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Lewis v. Aetna Insurance Co.

January 25, 1973


Appeal from Circuit Court, Multnomah County. Patrick E. Dooley, Judge.

Robert E. Nelson, Portland, argued the cause for appellants and cross-respondents. With him on the briefs were McCarty & Swindells, Portland.

Edwin J. Peterson, Portland, argued the cause for respondent and cross-appellant. With him on the brief were Tooze, Kerr & Peterson and Farrand M. Livingston, Portland.

In Banc. Denecke, J. Bryson, J., specially concurring. McAllister, J., joins in this opinion.


Plaintiffs are the owners of a 46-foot Chris-Craft, the Manatee. The defendant carried hull insurance on the Manatee which was evidenced by a "yacht policy." The boat was found sunk in its boat-house on the Columbia River. It was raised and repairs were commenced. Plaintiffs brought this action for the cost of repairs. The jury returned a verdict for the plaintiffs, but the trial court set it aside and entered judgment for defendant. Plaintiffs appeal.

Plaintiffs contend the damage was covered under the clause insuring against damage caused by the "Bursting of boilers, breakage of shafts or any latent defect in the machinery or hull * * *." This clause has been in hull policies for over 80 years and is referred to as the "Inchmaree Clause" after the vessel whose uninsured loss brought about the inclusion of such coverage in the hull policy. The plaintiffs contend a latent defect caused the loss.

The evidence is that the Manatee sunk because of leaks in the hull; however, the cause of the leaks is unknown. The issue is whether from this evidence the jury can infer that the leaks were caused by a "latent defect" within the meaning of the Inchmaree Clause.

A witness testified that leaks were in the seams on the sides of the keel; however, he could not determine why the leaks occurred. He could not find any rotten wood in this area. He put in some caulking, but not along the entire seam where it was leaking. The witness was of the opinion that the caulking was not deficient. The boat was put back in the water and each day less water came in until eventually she became tight without any repairs to the seam. The only possible explanation for her recovery was that the space between the seams filled with silt from the river or "gunk" from the bilge.

The Manatee was 21 years old but was an expensive boat, of good construction and in good condition. The expert called by plaintiffs testified: "* * * [W]ith a boat of this age, it would probably be not too common that something like this would happen." The Manatee's last cruise before she sank was on December twenty-seventh. About January first one of the plaintiffs showed the Manatee to friends and she appeared in good condition. The vessel was found sunk on January fourteenth.

In determining whether there was sufficient evidence we start with the premise that the insured has the burden of proving that the loss was caused by a peril insured against. Shaver Co. v. Eagle Star Ins. Co., 172 Or 91, 114, 139 P2d 769 (1943). In the instant case there is no direct evidence that a latent defect caused the loss. The problem, reduced to its fundamentals, is whether the circumstantial evidence raises a strong enough inference of loss because of latent defect that the issue should be submitted to the jury.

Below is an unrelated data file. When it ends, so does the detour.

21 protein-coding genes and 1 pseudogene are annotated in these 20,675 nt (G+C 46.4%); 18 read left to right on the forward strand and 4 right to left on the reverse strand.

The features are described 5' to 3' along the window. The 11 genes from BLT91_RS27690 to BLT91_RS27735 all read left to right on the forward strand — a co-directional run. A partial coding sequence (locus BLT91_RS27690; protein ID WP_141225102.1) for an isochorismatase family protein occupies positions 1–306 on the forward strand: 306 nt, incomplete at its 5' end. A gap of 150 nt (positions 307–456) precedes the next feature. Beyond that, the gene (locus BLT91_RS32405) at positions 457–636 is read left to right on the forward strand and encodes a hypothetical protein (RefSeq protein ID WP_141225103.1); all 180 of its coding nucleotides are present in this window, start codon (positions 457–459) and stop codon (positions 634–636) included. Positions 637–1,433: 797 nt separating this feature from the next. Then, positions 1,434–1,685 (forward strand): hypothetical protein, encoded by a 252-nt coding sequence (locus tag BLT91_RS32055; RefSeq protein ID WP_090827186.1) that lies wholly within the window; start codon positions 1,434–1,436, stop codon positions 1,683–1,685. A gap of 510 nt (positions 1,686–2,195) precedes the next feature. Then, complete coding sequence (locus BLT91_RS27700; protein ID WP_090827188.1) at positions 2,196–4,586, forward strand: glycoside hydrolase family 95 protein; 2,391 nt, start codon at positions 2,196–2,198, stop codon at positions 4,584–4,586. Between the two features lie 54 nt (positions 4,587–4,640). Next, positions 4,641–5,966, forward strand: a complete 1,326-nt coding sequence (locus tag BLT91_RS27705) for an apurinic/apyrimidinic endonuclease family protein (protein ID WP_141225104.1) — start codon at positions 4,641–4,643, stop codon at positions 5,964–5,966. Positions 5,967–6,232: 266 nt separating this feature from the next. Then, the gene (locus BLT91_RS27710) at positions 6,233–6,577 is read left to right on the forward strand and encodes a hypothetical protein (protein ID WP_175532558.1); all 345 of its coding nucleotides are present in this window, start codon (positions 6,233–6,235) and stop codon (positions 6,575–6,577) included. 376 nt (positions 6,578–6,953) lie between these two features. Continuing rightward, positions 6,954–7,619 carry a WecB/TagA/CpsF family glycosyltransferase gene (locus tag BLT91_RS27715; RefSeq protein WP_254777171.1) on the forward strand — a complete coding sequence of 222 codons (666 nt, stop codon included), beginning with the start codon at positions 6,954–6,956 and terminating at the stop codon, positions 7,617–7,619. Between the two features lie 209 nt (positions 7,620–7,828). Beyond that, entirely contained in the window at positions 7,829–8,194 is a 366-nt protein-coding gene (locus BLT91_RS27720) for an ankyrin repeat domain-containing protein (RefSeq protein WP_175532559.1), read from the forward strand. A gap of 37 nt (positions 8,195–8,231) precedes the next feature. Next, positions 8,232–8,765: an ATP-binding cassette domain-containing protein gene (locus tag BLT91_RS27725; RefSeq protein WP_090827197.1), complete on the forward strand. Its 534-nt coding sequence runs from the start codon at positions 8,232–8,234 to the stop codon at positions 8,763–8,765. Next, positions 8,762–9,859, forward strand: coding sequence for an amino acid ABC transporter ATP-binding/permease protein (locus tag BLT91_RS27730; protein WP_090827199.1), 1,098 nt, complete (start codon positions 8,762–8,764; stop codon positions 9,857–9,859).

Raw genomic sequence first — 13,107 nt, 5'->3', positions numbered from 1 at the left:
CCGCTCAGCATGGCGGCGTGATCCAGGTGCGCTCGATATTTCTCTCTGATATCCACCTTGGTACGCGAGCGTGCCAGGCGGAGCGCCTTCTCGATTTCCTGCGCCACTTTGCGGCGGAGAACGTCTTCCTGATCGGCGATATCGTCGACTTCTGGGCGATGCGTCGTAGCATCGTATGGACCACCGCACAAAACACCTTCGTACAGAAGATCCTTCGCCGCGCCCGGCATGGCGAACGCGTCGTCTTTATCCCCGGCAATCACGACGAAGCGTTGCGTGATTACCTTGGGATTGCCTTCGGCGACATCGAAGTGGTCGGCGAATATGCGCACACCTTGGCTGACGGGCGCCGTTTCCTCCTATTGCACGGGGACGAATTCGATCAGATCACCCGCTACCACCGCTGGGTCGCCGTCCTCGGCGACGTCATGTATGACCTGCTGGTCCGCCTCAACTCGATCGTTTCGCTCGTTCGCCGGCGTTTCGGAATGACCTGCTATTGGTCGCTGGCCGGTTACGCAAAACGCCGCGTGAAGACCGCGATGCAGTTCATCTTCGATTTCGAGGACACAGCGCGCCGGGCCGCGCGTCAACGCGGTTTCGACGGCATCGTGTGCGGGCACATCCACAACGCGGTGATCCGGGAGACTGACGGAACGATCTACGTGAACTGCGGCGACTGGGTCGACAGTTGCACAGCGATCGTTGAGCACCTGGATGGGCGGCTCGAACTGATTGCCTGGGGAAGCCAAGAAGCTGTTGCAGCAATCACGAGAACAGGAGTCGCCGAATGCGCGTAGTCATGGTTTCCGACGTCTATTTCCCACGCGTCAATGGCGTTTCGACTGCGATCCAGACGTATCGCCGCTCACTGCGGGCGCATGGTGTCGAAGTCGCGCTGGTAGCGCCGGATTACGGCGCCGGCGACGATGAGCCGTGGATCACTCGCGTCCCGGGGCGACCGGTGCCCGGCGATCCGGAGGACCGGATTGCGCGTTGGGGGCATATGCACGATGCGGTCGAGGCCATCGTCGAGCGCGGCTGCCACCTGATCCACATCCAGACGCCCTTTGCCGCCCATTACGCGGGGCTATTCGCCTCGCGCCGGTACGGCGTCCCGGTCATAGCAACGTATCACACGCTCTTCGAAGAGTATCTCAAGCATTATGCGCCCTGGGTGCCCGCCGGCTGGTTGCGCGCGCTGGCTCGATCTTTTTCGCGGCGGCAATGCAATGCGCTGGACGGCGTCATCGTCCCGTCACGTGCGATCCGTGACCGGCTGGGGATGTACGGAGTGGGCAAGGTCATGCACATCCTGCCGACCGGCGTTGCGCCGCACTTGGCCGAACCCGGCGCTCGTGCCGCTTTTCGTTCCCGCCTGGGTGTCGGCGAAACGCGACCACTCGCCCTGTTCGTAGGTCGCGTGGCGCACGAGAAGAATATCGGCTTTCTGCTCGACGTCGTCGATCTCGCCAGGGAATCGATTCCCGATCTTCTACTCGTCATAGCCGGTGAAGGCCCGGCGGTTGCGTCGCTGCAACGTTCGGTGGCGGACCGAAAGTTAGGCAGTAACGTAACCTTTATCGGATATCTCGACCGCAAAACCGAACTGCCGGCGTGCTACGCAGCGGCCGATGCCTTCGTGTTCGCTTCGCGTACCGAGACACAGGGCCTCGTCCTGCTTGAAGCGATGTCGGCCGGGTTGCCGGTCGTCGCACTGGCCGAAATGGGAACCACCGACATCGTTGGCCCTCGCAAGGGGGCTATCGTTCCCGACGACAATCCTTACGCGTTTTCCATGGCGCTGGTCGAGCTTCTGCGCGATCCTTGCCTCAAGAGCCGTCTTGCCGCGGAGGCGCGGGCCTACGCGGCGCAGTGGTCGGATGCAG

The problem is the same whether the insured is contending that the loss was caused solely by a latent

defect or by some other peril insured against in a hull policy such as the perils of the sea or of the rivers. In most of the cases the insured is claiming that the loss was caused by several perils, alternatively or cumulatively.

Massey S.S. Co. v. Importers' & Exporters' Ins. Co., 153 Minn 88, 189 NW 415, 31 ALR 1372 (1922), is a leading older case holding that if there is evidence that the ship is seaworthy, and there are no other apparent causes for the loss, the jury may infer that the loss was caused either by the perils of the sea or a latent defect. The vessel was a lake freighter with a wooden hull and was built in 1891. In 1918 it was thoroughly repaired, inspected by the American Bureau of Shipping in March 1919, and approved. On her second voyage thereafter she encountered a gale, but rode well. On the third, she sprang a leak which the pumps could not handle and she sank. There was a possibility she hit an underwater object when unloading at the end of her second trip; however, the plank that was possibly stove in did not admit water until the rougher water of Lake Superior was encountered. This later theory, however, the court stated, "rests on no substantial foundation of fact." 153 Minn at 92. The court held there was sufficient evidence for the jury to find the loss was covered.

This same reasoning was followed 35 years later by Judge John R. Brown, writing for the court in Tropical Marine Prod. v. Birmingham Fire Ins. Co. of Pa., 247 F2d 116 (5th Cir 1957). The Sea Pak was a wooden vessel, probably built during World War II. It was completely overhauled in the summer of 1953. She was fishing in ...

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